I’ve always been amused with the subtle contradictions to be found in the Introduction of the BOM. In the first sentence we are informed that the BOM is Holy Scripture “comparable with the Holy Bible”. Later on we have a quote from Joseph Smith that the BOM is “the most correct book ever written.” How can something be on par with another work if it is the “most correct book ever written”? Nothing like good ole’ Mormon double-talk.


#10

The answer to that question is given in the introduction to the book, of which the following passage is an extract:

The Book of Mormon is a volume of holy scripture comparable to the Bible. It is a record of God’s dealings with the ancient inhabitants of the Americas and contains, as does the Bible, the fulness of the everlasting gospel.

The book was written by many ancient prophets by the spirit of prophecy and revelation. Their words, written on gold plates, were quoted and abridged by a prophet-historian named Mormon. . . .

The crowning event recorded in the Book of Mormon is the personal ministry of the Lord Jesus Christ among the Nephites soon after his resurrection. It puts forth the doctrines of the gospel, outlines the plan of salvation, and tells men what they must do to gain peace in this life and eternal salvation in the life to come.

After Mormon completed his writings, he delivered the account to his son Moroni, who added a few words of his own and hid up the plates in the hill Cumorah. On September 21, 1823, the same Moroni, then a glorified, resurrected being, appeared to the Prophet Joseph Smith and instructed him relative to the ancient record and its destined translation into the English language.

In due course the plates were delivered to Joseph Smith, who translated them by the gift and power of God. The record is now published in many languages as a new and additional witness that Jesus Christ is the Son of the living God and that all who will come unto him and obey the laws and ordinances of his gospel may be saved.

. . . and what are the apologetical reasons that The Chruch of Jesus Christ of Latter Day Saints give to say that we should accept it as scripture?

“Apologetical” isn’t quite the right word to use in this particular context. I would have dropped that word myself if I was asking that question. But in answer to your question of how we can know that it is a book of scripture, the answer is the same as the Bible. How can we know that the Bible is the word of God, a volume of scripture, and a revelation from God? I don’t know about you, but I know of only one way, and that is the witness of the Holy Spirit. I have yet to come across someone who can show me another way. The same principle applies to the Book of Mormon.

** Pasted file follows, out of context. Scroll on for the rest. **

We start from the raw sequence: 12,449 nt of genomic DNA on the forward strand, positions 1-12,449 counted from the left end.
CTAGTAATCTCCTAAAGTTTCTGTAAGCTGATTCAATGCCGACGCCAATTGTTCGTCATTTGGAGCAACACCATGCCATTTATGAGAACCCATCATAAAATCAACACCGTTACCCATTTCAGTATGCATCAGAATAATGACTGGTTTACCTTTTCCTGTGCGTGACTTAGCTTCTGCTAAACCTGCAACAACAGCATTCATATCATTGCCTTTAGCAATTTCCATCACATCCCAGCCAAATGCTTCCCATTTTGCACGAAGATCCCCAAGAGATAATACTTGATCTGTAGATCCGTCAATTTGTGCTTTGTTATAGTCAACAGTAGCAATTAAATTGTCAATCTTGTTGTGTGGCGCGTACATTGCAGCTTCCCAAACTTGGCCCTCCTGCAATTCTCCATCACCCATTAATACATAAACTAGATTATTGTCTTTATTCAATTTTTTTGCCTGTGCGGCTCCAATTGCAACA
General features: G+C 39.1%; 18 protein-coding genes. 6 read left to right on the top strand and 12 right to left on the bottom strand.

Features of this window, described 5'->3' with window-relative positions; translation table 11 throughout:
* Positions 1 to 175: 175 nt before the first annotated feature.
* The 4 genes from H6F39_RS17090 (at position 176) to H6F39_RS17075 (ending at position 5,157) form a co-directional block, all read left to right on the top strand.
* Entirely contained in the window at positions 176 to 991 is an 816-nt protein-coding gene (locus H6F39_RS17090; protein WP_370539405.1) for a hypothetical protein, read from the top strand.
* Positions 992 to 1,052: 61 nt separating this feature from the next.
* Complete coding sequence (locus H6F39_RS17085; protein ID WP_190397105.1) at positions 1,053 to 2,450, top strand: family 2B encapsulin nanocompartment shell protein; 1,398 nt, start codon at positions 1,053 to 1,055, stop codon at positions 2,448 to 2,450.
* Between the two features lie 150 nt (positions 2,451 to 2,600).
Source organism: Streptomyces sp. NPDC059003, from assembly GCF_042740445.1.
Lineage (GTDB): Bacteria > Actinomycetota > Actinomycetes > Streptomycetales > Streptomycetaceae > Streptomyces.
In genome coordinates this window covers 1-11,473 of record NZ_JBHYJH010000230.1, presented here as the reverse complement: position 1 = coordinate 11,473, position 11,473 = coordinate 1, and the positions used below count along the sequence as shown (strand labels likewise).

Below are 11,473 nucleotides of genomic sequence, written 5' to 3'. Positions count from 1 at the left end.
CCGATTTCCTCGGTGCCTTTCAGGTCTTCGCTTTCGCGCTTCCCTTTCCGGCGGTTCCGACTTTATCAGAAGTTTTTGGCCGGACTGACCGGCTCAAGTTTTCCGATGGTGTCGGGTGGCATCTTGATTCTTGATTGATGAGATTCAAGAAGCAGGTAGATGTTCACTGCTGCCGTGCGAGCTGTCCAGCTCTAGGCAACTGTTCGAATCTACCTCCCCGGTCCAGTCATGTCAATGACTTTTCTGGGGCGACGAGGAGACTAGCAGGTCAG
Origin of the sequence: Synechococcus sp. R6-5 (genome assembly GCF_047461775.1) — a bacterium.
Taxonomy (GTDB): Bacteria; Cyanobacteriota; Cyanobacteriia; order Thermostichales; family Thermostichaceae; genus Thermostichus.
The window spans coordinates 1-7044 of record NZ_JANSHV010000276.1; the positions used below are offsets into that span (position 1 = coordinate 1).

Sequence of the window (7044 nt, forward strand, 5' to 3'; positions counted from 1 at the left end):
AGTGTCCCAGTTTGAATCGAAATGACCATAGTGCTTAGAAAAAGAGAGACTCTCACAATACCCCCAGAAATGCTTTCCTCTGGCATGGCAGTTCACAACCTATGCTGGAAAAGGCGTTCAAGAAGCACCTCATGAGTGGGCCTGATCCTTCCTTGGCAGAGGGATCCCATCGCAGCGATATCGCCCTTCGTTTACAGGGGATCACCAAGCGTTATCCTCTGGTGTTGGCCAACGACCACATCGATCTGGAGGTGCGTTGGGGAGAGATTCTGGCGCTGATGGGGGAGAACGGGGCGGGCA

zerinus


#11

Did God deal with the ancient inhabitants of Australia?


#12

Thanks. Think of all those Christians who were just waiting for something else to complete the picture.


#13

Zerinus, I have baccaluareate degrees in both History and Anthropology and a master’s in Anthropology. By training, I am an archaeologist. In all my years of reading and study of both North, Central, and South American native populations, there is not a shred of evidence that Our Lord came and preached to them. Are you aware of the overwhelmingly bloody nature of worship in the Americas before Columbus? The archaeological record is replete with human sacrifice after human sacrifice.

Have you ever read Bernal Diaz’s Conquest of New Spain in which he describes what the Spanish saw when they entered Tenochtitlan (Mexico City) in 1518? There is a huge disconnect between the archaeological record and the BOM. It would seem to me that if Jesus preached to any native American population, you would not see the kind of human sacrifices and human self-sacrifice that you see in the archaeological record. Particularly if you assert that the 10 “lost” tribes of Israel ended up in the New World.

Where is the evidence of God’s dealings with the ancient inhabitants of the Americas? It sure isn’t in the archaeological record. Where am I going wrong in this?


#14

I’ve read Diaz’s book (the Penguin Classics rendition :slight_smile: )

But yes, there’s no link between the American Indians and the Hebrews. Even genetics points this out.


#15

I was strictly responding to his question. If you have forgotten what his question was, go and read it again. Then tell me how my answer does not address his specific question.